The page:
To watch Bo Wagner at work is to watch a man in perpetual motion.
His workplace is the rodeo arena, where Wagner is usually one of the first to arrive and one of the last to leave.
He is constantly on the move, making sure every banner is hung straight, the sound system is clear, the opening ceremonies smooth and the talent ready when called upon. Wagner does a little bit of everything. He’s been pressed into being the arena director for the Northern Rodeo Association Finals and served as an emcee during a weigh-in between bull rider and bull for the Professional Bull Riders event in Billings this past May.
When Wagner does get a chance to pause and lean up against the fence during a hectic day, his cell phone buzzes with more issues. He’s even been known to hand off one of his children to a member of the media so he can work.
He’s one person who wears many hats.
And when the lights dim and starting time approaches, Wagner trades his cowboy hat for something more work-related.
“It’s 30 minutes to show, time to put on the headset and start the countdown,’’ Wagner relishes. “That’s an adrenaline rush. I look forward to that moment.”
Wagner is one of the fortunate ones.
He has parlayed his love of the Western lifestyle into a sports marketing career. His company, Vintage 5, helps put together sporting events, focusing on rodeo and bull riding. This year, Wagner has helped showcase 11 Professional Bull Riders events – two Built Ford Tough Series and nine Touring Pro Division events – in Montana, Idaho, North Carolina, Alabama, Florida and Colorado.
“I try to bring flexibility to produce and promote events, to however you see fit,’’ is his approach to rodeo committees. “I want to create a consistency. When people hear PBR, I want them to know it’s a quality event.”
Wagner has been working double shifts the last few weeks, preparing for the PBR Touring Pro Division events in Livingston this Saturday and Big Sky on Aug. 1. He is also helping Wiley Petersen with his bull riding on Aug. 8.
“I love the challenge of it,’’ he said of piecing together the promotion and production of an event to make the fans happy. “I love the execution of everything coming together.
“I like the constant change … the business is exciting.”
Of course, Wagner has always been immersed in the Western lifestyle.
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His father Dave is a five-time Montana Pro Rodeo Circuit champion bull rider, while mother Barb was a top-flight barrel racer. The Wagners played huge roles in the development of the popular MPRC Finals held each January in Great Falls. Brother C.B. was a standout tie-down roper for Montana State University.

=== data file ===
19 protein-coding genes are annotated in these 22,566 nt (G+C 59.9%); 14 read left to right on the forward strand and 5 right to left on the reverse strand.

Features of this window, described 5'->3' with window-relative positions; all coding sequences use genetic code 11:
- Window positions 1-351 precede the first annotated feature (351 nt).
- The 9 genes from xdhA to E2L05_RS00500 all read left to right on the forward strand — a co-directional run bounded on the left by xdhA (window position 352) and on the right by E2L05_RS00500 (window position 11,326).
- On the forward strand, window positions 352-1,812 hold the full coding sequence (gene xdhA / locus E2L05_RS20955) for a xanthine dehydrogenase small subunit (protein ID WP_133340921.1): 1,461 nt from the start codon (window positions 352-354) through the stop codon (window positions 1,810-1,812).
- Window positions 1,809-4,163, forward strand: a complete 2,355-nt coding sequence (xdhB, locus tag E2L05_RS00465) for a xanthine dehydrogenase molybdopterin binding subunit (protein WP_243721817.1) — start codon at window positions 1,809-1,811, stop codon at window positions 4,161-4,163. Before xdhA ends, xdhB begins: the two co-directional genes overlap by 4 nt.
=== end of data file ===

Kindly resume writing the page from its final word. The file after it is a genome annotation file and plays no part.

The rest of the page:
“I roped a little bit in junior high,’’ Wagner said of his competitive rodeo experience. “I quickly realized I was not that gifted.”
After a semester at Montana State Billings, the Laurel native was hired by David Allen, the president of Champion Sports Group in Charlotte, N.C.
Allen’s company was heavily involved in NASCAR – his high-profile client was Dale Earnhardt Sr. – and also produces the PBR’s Ty Murray Invitational in Albuquerque, N.M. Allen, who resides in Billings, still runs the event for Murray. Allen’s company also produced the Northern Rodeo Association Finals, the College National Finals Rodeo, worked with Nike and coordinated events at the Sturgis, S.D., motorcycle rally.
“Oh, my gosh, David taught me everything I know,’’ said Wagner, soon to be a father of three. He and his wife Brooke are expecting a child in September, joining daughter Juliana and son Landon. “Just watching David with everybody from Dale, to the people from General Motors, Nike and the guy on the Harley at Sturgis, he always connected with them.
“He taught me how to be smart but risky. We still meet for coffee a couple times a month and I pick his brain.”
Wagner moved back to Montana in 2007.
“I started Vintage5 in North Carolina but I didn’t have the resources. But I kept coming back to the western lifestyle,” he said.
Wagner dabbled in helping cowboys and cowgirls with endorsements, but their individualism sometimes made things tough. Wagner also helped with the NRA Finals and the PRCA NILE Rodeo.
He was tested when the NILE was moved to the smaller Expo Center because of the Father’s Day tornado in June of 2010.
“Justin did a fantastic job of mapping out everything,’’ Wagner said of Justin Mills, the NILE general manager. “You couldn’t hang things from the ceiling and every time we measured for banners, we seemed to lose a foot off the arena. It was a nightmare to configure the arena and it got interesting, but the NILE got it to work.”
The rodeo received rave reviews from fans and competitors.
“Honestly, it can be stressful,’’ he said of making sure everything works properly and on time. “But that’s what keeps me going.
“I grew up with it. I love it.”
And while every rodeo, every bull riding produces a different result, some things have remained the same.
“When I was 15, David hired me to wipe down the banners,” said Wagner. “And I’m still wiping down banners.”